China’s Water-Energy-Food Choke Points

Via the Wilson Center’s New Security Beat, a detailed look at the water / energy / food nexus in China:

Water for Energy

Last month, the China Environment Forum released a new Global Choke Point report,China’s Water-Energy-Food Roadmap. To date, we believe this is the most comprehensive report on China’s interlinked natural resource insecurities – dwindling water resources in the face of growing energy use and increasing food demand.

In addition to providing policy recommendations, we created a series of infographics to help our readers visualize the interactions between water, energy, and food. “These interactions are complex and often off the radar for people,” said China Environment Forum Director Jennifer Turner. “Infographics are an impactful way to show how they relate to each other.”

Water scarcity and pollution is already a major component of China’s environmental crisis and it will only worsen as the energy sector, including renewable energy, expands.  As illustrated in Figure 1, the production and use of coal accounts for up to 20 percent of China’s national water withdrawals. At the same time, the development of hydropower in southwest China affects river ecosystems and often is correlated with the development of highly polluting industries. Similarly, while the booming clean energy industry may alleviate air pollution, some renewable energy sources, for example concentrated solar power, demand a significant amount of water placing more pressure on the country’s hydro resources.

Energy for Water


To bridge the widening gap between scarce water supply and growing demand, Chinese policymakers are pursuing alternative solutions such as wastewater treatment, desalination, and the great South-North Water Transfer Project. These, however, have huge costs in terms of energy consumption. The challenge then was to design an infographic showing how energy has become both a financial and operational burden for “making” freshwater.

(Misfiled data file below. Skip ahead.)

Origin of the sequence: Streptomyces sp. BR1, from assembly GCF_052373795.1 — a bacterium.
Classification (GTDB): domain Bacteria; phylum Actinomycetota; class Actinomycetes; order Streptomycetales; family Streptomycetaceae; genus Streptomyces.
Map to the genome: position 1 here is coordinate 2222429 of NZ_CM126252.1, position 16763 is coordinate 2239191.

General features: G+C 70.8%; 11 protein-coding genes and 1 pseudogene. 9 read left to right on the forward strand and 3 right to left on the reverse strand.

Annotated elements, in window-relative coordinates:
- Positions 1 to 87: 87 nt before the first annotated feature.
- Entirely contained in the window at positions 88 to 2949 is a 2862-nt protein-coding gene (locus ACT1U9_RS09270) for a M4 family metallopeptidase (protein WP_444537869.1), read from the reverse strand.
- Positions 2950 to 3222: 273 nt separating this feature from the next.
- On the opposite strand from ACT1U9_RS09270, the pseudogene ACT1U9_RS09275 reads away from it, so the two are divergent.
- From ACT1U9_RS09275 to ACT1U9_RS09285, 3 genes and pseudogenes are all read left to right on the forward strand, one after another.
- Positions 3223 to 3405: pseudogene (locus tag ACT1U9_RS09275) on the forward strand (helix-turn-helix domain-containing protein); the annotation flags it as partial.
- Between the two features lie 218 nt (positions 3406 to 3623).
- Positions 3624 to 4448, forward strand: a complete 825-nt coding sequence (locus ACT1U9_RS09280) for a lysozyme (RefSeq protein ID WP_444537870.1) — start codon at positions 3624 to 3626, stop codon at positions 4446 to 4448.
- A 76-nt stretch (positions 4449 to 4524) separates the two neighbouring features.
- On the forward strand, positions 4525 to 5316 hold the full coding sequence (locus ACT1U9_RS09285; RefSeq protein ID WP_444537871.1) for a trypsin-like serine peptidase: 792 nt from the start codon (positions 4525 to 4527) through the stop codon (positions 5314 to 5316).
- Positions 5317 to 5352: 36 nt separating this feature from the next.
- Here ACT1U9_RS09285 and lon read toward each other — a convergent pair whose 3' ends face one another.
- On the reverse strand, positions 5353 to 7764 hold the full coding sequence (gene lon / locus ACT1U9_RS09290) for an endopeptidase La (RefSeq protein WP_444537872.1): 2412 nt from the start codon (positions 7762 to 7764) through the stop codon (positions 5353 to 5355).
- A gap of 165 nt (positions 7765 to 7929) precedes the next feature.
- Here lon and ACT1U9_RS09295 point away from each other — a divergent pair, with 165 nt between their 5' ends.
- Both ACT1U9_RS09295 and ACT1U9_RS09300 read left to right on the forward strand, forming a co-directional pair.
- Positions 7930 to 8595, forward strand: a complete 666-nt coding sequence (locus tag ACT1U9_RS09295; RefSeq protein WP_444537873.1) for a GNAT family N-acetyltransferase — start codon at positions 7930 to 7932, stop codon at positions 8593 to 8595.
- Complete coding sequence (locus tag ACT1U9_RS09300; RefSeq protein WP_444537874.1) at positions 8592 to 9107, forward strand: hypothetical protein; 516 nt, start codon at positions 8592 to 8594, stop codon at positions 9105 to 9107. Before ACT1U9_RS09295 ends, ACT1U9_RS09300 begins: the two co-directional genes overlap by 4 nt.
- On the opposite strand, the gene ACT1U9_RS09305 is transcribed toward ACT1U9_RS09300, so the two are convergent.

Energy and Water for Food

Energy and Water for Food

The food production cycle, from farming and processing to packaging, storage, and distribution, has a large water and energy footprint as well. In China, the rising domestic demand for food and inefficient use of resources is increasing the amount of water and energy used to irrigate farmland, produce meat, and power modern kitchens.

These infographics were created to provide an engaging and interactive reading experience for a wide range of audiences – from policymakers and NGO practitioners to corporate executives and students – to encourage deeper discussion on China and the rest of the world’s water-energy-food choke points.

How do you think we did?

This entry was posted on Friday, May 8th, 2015 at 6:15 am and is filed under Uncategorized.  You can follow any responses to this entry through the RSS 2.0 feed.  You can leave a response, or trackback from your own site. 

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About This Blog And Its Author
As the scarcity of water and energy continues to grow, the linkage between these two critical resources will become more defined and even more acute in the months ahead.  This blog is committed to analyzing and referencing articles, reports, and interviews that can help unlock the nascent, complex and expanding linkages between water and energy -- The Watergy Nexus -- and will endeavor to provide a central clearinghouse for insightful articles and comments for all to consider.

Educated at Yale University (Bachelor of Arts - History) and Harvard (Master in Public Policy - International Development), Monty Simus has held a lifelong interest in environmental and conservation issues, primarily as they relate to freshwater scarcity, renewable energy, and national park policy.  Working from a water-scarce base in Las Vegas with his wife and son, he is the founder of Water Politics, an organization dedicated to the identification and analysis of geopolitical water issues arising from the world’s growing and vast water deficits, and is also a co-founder of SmartMarkets, an eco-preneurial venture that applies web 2.0 technology and online social networking innovations to motivate energy & water conservation.  He previously worked for an independent power producer in Central Asia; co-authored an article appearing in the Summer 2010 issue of the Tulane Environmental Law Journal, titled: “The Water Ethic: The Inexorable Birth Of A Certain Alienable Right”; and authored an article appearing in the inaugural issue of Johns Hopkins University's Global Water Magazine in July 2010 titled: “H2Own: The Water Ethic and an Equitable Market for the Exchange of Individual Water Efficiency Credits.”